ii. Our economic policy was not ready for the new century and had barely kept up with the progress made over half a century.

But what could enable responsible budgetary decisions? The need for addressing structured decision making that target deficits was imminent.

Fiscal Responsibility and Budget Management

In 2003, the Indian parliament passed the Fiscal Responsibility and Budget Management Act (FRBM) which ensured the mistakes made in the 1980s could be avoided through fiscal prudence. Any demand-side monetary policy such as the FRBM introduces policy changes that target fiscal deficit, revenue deficit and aims to put a leash on controllable expenditures. In other words, it introduces a short-term target for the government to borrow and spend within its ability to repay through existing income sources.

FRBM allowed the government to set targets – fiscal deficit target, the difference between income and expense, and revenue deficit target, the difference between realized net income and projected income or budgeted revenue. The economy did well as the global economy thrived and both deficits declined. The crash of 2008 and its aftermath snowballed into a global recession that dried up free capital globally.

In 2018, the political party responsible for passing the FRBM, abandoned the revenue deficit targets. What is also more striking is the increasing Debt to GDP ratio, a measure of leverage and the government’s ability to repay its borrowings.

Even before the pandemic, India’s Debt to GDP ratio was on the higher side compared to its BBB rated peer countries (rating as per S&P global, a rating agency). When the government looks at its increasing debt expenditures, it also must improve the tax collections. The gross tax collection in Union budget 2020-21 was projected to be over INR 24.23 Lac Cr whereas a revised estimate based on tax receipts was INR 21.63 Lac Cr, a ~11% deficit which further highlights the dire positions of policy makers and governments. This is not merely the pandemic at play. Revisions in estimated tax collections have always been a factor the government has to deal with, albeit with a lower deficit.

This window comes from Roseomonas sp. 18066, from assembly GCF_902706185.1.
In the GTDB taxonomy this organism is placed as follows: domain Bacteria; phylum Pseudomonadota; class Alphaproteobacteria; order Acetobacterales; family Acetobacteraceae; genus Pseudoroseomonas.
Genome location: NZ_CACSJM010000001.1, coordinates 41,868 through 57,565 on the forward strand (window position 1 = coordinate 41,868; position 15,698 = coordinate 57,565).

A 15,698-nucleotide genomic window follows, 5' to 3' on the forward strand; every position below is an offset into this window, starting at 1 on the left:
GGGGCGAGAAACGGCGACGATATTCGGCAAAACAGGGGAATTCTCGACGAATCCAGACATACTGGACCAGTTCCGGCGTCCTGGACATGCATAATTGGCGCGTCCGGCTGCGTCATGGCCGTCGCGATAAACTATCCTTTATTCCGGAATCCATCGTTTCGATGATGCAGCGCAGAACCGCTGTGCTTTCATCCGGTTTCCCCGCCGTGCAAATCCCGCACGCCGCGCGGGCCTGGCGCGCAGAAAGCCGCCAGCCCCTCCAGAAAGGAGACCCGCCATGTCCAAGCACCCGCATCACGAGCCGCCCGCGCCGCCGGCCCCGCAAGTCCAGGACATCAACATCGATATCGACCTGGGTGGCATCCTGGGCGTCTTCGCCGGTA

Although this is an extremely macroscopic view of current decision constraints, it is important to note that a large part of the deficit stems from our fundamental demands where energy takes a precedence. Petroleum imports contributed to over 25.1% of the gross imports (in terms of value) while exports as a percentage of gross exports were just over 11.4% in 2019-20 making the trade deficit fairly critical to solving long-term challenges in India.

This brings us to the crude oil prices, another short-term solution that is often leveraged to bring in additional tax revenue. Typically, India imports about 5 Million BPD (barrels per day). When we look at the government’s record in direct tax collection, it looks at petroleum-based products, as a source of consistent revenue that can help shrink the fiscal deficits. So, instead of easing the common man’s burden when crude oil becomes cheaper, the government levies value added taxes to leverage the situation.

For a commodity like petrol where in the month of February, the government-imposed taxes exceed the base price of petrol. States also look at crude oil as a potent opportunity to reduce state deficits.

The state of our economy is not the same as pre-2014 level under a different regime, when deficits were on the lower side and centre had the liberty of levying lower taxes. What is in it for the common man? Additionally, the prices of a commodity like crude oil are likely to have a trickle-down impact on derived commodities. Agri-commodities, FMCG goods and other such commodities, are directly affected as transportation becomes more expensive. This spirals into inflationary rise in prices and although prices increase, the common man’s development is easily short-changed.

The decision to levy these taxes is not a merely politically motivated decision. Every paisa earned by the government helps us bridge the deficit gap.It becomes a tug-of-war between short term solutions versus long term solutions, a policy call that can have infinite probable solutions, with none guaranteeing redemption.

An example of short term solutions include the stimulus package - a INR 20 lakh Crore package that aimed to boost the economy by focused solutions for Micro, Small and Medium Enterprises, Power sector, Defense sector. The cost of this stimulus to a large extent came from slashing Capital Expenditure allocations towards projects like Smart cities, Atal Mission for Rejuvenation and Urban Transformation, National Ganga Plan among others. However, Capital Expenditures are capable of generating future revenues whereas stimulus packages exist as a one-time solution.